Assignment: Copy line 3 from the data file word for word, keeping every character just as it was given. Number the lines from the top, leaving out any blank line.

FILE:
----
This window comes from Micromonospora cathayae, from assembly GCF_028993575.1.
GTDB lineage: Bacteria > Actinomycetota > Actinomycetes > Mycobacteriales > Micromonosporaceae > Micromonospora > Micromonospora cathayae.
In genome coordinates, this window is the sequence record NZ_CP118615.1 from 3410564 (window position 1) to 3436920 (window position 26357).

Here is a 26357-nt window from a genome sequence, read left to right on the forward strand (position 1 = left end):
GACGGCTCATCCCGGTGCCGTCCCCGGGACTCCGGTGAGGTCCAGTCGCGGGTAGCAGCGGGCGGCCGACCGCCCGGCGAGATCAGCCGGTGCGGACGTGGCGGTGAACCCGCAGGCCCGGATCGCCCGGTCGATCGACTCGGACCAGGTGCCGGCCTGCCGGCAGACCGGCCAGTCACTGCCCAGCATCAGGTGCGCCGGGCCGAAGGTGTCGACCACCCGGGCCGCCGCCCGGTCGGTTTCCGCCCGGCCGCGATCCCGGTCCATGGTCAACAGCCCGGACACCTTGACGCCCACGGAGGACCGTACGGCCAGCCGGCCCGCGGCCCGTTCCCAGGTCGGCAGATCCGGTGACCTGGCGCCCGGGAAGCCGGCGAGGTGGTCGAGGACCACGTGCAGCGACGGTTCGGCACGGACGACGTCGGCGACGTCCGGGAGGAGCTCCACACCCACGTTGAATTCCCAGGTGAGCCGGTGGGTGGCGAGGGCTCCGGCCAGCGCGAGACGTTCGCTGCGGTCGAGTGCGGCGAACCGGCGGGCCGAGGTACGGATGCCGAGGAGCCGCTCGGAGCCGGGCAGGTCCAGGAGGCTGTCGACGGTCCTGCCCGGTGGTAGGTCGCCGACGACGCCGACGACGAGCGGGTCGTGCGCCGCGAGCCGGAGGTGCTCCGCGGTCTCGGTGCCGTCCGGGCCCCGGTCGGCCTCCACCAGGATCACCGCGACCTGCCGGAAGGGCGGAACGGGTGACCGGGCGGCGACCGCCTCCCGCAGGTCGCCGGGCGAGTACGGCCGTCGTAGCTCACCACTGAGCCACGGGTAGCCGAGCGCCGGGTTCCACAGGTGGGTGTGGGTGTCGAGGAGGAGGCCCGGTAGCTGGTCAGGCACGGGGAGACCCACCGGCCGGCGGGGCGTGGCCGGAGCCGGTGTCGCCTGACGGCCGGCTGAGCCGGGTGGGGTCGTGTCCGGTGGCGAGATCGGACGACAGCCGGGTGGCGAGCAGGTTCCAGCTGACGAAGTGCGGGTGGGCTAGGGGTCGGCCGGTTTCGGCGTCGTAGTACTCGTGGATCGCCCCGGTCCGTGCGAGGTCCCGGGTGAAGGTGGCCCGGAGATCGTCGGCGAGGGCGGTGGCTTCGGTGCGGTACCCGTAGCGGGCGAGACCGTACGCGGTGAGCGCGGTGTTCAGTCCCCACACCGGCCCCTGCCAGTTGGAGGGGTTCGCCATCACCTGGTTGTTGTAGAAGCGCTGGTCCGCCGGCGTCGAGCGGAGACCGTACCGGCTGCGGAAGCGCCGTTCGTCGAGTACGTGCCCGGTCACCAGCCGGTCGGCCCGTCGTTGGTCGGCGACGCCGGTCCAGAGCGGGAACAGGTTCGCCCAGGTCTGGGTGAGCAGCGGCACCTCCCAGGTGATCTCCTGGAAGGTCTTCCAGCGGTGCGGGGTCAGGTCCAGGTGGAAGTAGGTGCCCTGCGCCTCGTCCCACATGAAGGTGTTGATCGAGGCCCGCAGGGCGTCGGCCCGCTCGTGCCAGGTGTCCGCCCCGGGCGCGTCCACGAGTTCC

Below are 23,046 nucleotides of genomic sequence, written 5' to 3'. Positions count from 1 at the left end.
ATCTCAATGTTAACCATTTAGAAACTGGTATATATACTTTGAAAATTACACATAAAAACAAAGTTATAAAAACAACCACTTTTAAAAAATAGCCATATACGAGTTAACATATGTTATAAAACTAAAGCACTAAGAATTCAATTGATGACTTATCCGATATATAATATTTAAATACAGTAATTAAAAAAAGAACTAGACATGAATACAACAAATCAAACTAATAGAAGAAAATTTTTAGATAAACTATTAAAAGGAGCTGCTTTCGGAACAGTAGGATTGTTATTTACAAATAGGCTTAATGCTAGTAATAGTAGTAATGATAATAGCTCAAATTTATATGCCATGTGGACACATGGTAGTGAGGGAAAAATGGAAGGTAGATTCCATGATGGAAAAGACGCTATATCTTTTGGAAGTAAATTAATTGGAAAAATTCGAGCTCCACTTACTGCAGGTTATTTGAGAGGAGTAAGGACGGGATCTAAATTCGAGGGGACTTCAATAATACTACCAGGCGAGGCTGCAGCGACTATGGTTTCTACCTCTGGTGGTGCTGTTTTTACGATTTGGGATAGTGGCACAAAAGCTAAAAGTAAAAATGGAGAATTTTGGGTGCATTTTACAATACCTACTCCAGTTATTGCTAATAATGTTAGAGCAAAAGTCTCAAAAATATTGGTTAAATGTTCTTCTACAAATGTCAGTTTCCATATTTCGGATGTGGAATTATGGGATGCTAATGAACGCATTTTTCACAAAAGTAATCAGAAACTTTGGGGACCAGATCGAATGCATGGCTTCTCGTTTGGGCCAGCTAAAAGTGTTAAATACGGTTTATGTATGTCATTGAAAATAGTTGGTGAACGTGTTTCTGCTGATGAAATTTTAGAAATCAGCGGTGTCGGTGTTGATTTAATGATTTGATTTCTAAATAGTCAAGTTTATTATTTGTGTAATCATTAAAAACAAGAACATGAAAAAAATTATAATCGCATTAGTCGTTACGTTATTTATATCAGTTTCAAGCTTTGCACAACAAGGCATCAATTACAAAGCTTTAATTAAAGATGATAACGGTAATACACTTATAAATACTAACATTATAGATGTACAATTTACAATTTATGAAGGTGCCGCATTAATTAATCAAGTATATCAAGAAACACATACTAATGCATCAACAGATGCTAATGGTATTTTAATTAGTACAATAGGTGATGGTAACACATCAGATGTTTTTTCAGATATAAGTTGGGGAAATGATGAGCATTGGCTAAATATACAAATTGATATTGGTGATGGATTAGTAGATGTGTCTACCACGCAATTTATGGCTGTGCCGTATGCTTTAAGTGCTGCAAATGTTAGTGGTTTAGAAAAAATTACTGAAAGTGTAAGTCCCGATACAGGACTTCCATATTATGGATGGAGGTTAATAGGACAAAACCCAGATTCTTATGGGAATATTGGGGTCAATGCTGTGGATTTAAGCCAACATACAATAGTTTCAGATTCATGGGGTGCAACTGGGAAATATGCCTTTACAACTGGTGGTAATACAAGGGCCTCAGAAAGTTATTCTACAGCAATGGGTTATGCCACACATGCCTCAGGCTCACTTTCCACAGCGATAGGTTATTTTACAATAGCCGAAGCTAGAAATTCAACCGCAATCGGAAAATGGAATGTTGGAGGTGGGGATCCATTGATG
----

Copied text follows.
In genome coordinates, this window is the sequence record NZ_CP118615.1 from 3410564 (window position 1) to 3436920 (window position 26357).